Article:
Kadho debuts Kidsense A.I., offline speech-recognition tech that understand kids

Kadho, a company building automatic speech recognition technology to help children communicate with voice-powered devices, is officially exiting stealth today at TechCrunch Disrupt SF 2018 where it’s launching its new technology, Kidsense Edge voice A.I. The company claims its technology can better decode kids’ speech as it was built using speech data from 150,000 children’s voices. The COPPA-compliant solution, which is initially targeting the voice-enabled devices and voice-enabled toys market, is already being used by paying customers.

As anyone with an Echo smart speaker or Google Home can tell you, today’s devices often struggle to understand children’s voices. That’s because current automatic speech recognition technology has been built for adults and was trained on adult voice data.

Kidsense.ai, meanwhile, was built for kids using voices of children from different age groups and speaking different languages. By doing so, it believes it can outperform the big players in the market like Google, Samsung, Baidu, Amazon, and Microsoft, when it comes to understanding children’s speech, the company says.

The company behind the Kidsense AI technology, Kadho, has been around since 2014, and was originally founded by PhDs with backgrounds in A.I. and neuroscience, Kaveh Azartash (CEO) and Dhonam Pemba (Chief Scientist). Chief Revenue Officer, Jock Thompson, is a third co-founder today.

Initially, the company’s focus was on building conversational-based language learning applications for kids.

“But the biggest pain point that we encountered…was that the devices that we were using or apps on – either mobile phones, tablets, robotics, or smart speakers  – they’re not built to understand kids,” explains Azartash. He means the speech recognition technology wasn’t built on kids’ data. “They’re not designed to communicate or understand kids.”

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The team realized there was a bigger problem to solve. Teaching kids new language using conversational techniques couldn’t work until devices could actually understand the kids. The company shifted to focus instead on speech recognition technology, using a data set of kids voices (which it did with parents’ consent, we’re told), to build Kidsense.

The initial product was a server-based solution called Kidsense cloud AI in late 2017. But more recently, it’s been working on an embedded version of the same platform, where no audio data from kids is collected, and no data is sent to cloud-based servers. This allows the solution to be both COPPA and GDPR-compliant.

This also means it could address the needs of device makers who have been previously come under fire for their less than secure toys and robotics, like Mattel’s Hello Barbie, or its canceled A.I. speaker Aristotle. The idea today is that toy makers, smart speaker manufacturers, and others catering to the kids’ market will need to be compliant with more stringent privacy laws and, to do so, the processing has to be done on the device, not the cloud.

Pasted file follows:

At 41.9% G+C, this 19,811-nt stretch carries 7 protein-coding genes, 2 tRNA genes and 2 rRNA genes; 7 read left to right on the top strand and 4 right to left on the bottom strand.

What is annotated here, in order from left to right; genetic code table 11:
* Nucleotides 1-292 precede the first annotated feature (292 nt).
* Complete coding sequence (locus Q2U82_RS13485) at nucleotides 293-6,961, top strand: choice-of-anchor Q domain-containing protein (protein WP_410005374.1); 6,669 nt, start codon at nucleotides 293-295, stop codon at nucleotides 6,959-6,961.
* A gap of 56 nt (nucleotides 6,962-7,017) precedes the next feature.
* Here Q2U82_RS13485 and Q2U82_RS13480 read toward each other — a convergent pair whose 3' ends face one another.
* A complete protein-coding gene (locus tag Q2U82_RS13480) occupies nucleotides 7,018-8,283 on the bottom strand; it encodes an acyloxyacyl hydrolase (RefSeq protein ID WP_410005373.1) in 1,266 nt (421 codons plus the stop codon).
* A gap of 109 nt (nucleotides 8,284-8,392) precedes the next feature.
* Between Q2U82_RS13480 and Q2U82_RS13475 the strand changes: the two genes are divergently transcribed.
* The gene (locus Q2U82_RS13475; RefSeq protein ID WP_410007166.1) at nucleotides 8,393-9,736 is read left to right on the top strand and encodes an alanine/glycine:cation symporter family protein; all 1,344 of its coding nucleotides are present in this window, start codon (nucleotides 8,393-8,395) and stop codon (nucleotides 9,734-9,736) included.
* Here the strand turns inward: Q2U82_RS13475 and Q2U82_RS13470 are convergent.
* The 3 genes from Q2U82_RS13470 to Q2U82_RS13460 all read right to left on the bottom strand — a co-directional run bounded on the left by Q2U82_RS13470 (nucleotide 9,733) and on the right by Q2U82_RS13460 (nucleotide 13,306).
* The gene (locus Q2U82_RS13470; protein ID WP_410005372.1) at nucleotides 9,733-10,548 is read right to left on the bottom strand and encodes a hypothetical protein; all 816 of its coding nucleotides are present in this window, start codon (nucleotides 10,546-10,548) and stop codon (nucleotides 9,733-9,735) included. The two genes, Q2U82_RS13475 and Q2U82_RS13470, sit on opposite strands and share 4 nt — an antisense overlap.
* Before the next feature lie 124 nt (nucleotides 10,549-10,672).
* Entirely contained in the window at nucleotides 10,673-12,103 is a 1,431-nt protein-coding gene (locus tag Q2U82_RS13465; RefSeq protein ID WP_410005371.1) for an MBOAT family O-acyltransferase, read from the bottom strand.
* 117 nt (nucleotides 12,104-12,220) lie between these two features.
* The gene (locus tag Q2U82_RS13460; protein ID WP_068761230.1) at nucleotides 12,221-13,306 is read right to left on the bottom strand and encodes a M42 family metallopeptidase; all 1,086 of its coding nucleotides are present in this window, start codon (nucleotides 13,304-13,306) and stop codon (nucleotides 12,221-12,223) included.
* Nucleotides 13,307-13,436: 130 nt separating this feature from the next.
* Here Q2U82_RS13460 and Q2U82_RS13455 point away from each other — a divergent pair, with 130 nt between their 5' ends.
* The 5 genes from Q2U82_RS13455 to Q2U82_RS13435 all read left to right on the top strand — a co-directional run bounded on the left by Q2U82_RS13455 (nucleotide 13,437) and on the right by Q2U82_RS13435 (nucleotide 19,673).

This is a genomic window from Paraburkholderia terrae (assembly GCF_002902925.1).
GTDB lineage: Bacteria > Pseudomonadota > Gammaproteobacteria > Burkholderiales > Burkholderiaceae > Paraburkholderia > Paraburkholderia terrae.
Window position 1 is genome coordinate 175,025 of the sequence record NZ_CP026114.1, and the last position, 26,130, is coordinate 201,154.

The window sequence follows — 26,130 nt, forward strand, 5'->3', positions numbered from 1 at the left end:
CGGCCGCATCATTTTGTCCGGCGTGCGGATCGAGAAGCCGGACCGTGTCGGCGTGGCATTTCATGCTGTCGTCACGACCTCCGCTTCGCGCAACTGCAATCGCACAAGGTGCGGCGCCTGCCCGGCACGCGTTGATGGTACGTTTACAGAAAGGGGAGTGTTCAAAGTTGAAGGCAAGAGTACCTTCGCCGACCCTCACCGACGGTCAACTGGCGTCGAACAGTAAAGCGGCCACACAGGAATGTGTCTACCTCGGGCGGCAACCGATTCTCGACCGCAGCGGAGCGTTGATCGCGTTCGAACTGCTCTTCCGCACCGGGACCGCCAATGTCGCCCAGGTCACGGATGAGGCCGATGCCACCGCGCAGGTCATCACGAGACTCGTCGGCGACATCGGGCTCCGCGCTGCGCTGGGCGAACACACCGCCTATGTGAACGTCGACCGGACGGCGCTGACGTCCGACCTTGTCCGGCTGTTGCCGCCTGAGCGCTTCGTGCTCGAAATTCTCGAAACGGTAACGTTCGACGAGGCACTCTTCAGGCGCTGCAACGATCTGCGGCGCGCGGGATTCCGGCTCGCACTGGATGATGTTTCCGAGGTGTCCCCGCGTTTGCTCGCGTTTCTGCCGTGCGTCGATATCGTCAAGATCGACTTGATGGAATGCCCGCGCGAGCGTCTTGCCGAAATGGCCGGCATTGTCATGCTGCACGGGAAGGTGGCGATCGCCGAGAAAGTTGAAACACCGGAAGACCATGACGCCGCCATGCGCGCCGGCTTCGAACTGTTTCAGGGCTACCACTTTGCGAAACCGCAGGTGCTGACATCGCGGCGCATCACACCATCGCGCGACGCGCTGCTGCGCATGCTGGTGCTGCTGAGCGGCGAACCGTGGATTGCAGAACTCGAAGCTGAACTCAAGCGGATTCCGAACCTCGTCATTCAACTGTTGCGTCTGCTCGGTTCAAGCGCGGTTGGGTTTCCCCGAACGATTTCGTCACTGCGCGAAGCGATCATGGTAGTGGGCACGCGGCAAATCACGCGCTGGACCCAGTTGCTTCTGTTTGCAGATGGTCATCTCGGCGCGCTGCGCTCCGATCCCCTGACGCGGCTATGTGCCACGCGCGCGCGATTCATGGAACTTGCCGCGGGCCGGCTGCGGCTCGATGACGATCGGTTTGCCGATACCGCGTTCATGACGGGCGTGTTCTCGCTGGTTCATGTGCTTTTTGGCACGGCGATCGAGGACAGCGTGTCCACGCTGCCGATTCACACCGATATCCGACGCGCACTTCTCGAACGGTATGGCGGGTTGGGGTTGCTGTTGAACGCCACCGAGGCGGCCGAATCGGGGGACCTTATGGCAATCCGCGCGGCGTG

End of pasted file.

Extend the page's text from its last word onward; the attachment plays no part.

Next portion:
“All the decoding, all the processing is one on the device,” says Azartash. “So we’re able to offer better efficacy and better accuracy in converting speech to text…the technology does not send any speech data to the server.”

“We’ve figured out how to put this all onto the device in an efficient way using minimal processing power,” adds Thompson. “And because we’re embedded we can charge a flat fee depending on the product anywhere to a subscription model.”

For example, a toy company working with thin margins on a product with a really small lifespan might want a flat fee. But another company may have a product with a longer lifespan that they charge their own customers for on subscription. They may want to be able to update their product’s voice tech capabilities over-the-air. That’s also possible here.

The company says its technology is in several toys, robotics, and A.I. speaker products around the world, but some of its customers are under NDA.

It’s also testing its technology with chip makers and big-name kids’ brands here in the U.S.

On stage, the company also showed off its latest development – dual language speech recognition technology. This is the first technology that can decode two languages in one sentence, when spoken by kids. This is an area smart speakers and their related voice technology are only now entering, within the adult market that is. For example, Google Assistant is preparing to become multilingual in English, French and German this year.

Currently, the company has approximately $1.2 million in revenue from customers on annual contracts and its SaaS model. It’s been operating in stealth mode, but is now preparing to reach more customers.

To date, Kadho has raised $2.5 million from investors including Plug and Play Tech Center, Beam Capital, Skywood Capital, SFK Investment, Sparks Lab, and other angel investors. It’s preparing to raise an additional $3 million before moving to a Series A.